Veteran attempting record flight
Jul 04, 2012 (Menafn - St. Joseph News-Press - McClatchy-Tribune Information Services via COMTEX) --Workers at Express Flight, the company that supports civilian aircraft at Rosecrans Memorial Airport, worked Wednesday to help a veteran set a new world flight record.
Brian Kissinger made a flight from St. Louis on July 4 in a hand made, blue and white, Sonerai experimental aircraft. The plane is powered by a Volkswagen 75 horsepower car engine capable of speeds up to 120 knots.
"There were some strong headwinds coming up but I think the plane can go back faster," Mr. Kissinger said.
Brian Ziesel and Brad Douglas, two Express Flight employees, were ready and waiting with gas to refuel the experimental aircraft. The mission ended up requiring that they fill a five gallon plastic can that's sits in the plane's front seat with a sock monkey.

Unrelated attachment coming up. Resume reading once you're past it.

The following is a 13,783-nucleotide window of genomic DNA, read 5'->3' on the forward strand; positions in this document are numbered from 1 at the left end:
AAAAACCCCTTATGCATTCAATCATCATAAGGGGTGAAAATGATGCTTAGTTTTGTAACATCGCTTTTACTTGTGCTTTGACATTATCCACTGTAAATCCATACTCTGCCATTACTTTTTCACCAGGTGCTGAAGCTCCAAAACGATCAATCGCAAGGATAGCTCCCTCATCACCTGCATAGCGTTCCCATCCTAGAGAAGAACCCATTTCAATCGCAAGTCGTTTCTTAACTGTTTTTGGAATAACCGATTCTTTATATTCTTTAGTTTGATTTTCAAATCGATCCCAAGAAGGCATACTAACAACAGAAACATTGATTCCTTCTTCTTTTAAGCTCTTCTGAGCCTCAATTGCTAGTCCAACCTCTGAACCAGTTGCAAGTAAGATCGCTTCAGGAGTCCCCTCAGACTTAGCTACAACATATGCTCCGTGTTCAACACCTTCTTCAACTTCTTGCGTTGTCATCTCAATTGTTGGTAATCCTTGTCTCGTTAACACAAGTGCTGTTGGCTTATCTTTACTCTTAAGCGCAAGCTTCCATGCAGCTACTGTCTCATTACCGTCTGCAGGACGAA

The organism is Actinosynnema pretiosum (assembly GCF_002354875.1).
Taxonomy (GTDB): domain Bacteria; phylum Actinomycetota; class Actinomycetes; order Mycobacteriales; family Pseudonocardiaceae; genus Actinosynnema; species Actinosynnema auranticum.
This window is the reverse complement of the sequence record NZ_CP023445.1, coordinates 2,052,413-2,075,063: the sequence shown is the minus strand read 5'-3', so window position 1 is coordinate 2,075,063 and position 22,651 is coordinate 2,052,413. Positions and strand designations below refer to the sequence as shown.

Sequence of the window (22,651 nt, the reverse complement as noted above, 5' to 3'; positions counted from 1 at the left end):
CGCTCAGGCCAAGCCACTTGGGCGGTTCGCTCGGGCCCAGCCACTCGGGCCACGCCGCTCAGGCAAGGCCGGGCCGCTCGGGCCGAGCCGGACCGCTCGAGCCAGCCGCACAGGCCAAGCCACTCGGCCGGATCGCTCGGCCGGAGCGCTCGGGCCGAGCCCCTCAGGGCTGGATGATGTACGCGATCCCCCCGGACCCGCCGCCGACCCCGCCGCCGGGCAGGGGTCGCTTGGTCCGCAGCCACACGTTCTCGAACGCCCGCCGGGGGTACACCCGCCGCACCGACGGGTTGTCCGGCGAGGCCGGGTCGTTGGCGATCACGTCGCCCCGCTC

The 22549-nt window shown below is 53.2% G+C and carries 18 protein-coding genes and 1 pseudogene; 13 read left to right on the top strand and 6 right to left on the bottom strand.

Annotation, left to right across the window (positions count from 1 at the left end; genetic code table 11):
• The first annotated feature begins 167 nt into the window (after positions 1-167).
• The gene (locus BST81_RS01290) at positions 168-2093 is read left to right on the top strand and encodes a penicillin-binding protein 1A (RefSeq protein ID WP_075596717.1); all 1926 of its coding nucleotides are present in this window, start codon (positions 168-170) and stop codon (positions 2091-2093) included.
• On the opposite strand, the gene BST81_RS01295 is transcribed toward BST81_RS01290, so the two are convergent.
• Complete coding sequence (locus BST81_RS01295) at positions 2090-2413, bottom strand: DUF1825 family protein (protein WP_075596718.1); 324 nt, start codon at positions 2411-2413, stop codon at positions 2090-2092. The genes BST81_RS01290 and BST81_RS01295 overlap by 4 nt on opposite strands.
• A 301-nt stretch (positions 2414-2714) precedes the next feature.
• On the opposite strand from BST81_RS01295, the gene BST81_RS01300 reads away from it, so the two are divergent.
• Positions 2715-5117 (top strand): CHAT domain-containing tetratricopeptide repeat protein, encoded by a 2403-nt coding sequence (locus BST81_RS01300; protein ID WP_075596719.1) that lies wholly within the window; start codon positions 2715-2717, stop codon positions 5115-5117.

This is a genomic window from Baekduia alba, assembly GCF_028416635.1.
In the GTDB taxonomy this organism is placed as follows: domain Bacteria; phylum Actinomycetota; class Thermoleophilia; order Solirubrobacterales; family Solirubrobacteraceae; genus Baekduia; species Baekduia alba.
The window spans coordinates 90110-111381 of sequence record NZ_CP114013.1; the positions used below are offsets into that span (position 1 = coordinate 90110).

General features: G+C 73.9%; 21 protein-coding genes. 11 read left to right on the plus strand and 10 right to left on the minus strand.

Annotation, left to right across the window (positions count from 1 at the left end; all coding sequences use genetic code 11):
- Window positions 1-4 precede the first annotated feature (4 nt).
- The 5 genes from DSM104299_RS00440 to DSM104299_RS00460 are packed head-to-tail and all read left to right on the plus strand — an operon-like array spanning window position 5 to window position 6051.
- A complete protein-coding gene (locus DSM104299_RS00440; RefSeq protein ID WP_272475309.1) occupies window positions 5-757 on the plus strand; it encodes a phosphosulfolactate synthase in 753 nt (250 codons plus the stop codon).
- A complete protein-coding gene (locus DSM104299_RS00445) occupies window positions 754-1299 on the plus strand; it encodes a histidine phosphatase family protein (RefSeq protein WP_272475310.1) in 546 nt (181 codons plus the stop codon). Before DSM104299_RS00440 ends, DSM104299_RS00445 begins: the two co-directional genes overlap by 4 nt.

"You need a little humor and I've never forgotten that the first flight into space involved a monkey," Mr. Kissinger said. "So I'm teaching this guy to fly, but no solo's yet."
As a precaution, the Air Force veteran also taped the sock monkey's mouth.
The Federal Aviation Administration checked the plane out Tuesday in St. Louis and it passed all regulations for this class plane, which only weights 1,100 pounds.
Mr. Kissinger's world record attempt is not just for fun or to set a new personal best, but to raise awareness and funds to help homeless veterans.
Sadly, one of every four homeless is a veteran, yet they comprise only 11 percent of the nation's population, Mr. Kissinger said.
The pilot volunteers at the the Joseph Center in East St. Louis, Ill. The center is a 26-bed unit for homeless veterans. Some of those veterans were waiting for Mr. Kissinger's return to the downtown St. Louis airport.
Mr. Kissinger expressed confidence that he'd succeed and departed a half hour after he arrived Wednesday heading east. The Federation Aeronautique Internationale and National Aeronautic Association sanctioned the flight and will certify this new world and national aviation record for speed over a recognized course once all paperwork is submitted.
Marshall White can be reached at email@example.com. Follow him on Twitter: @SJNPWhite.
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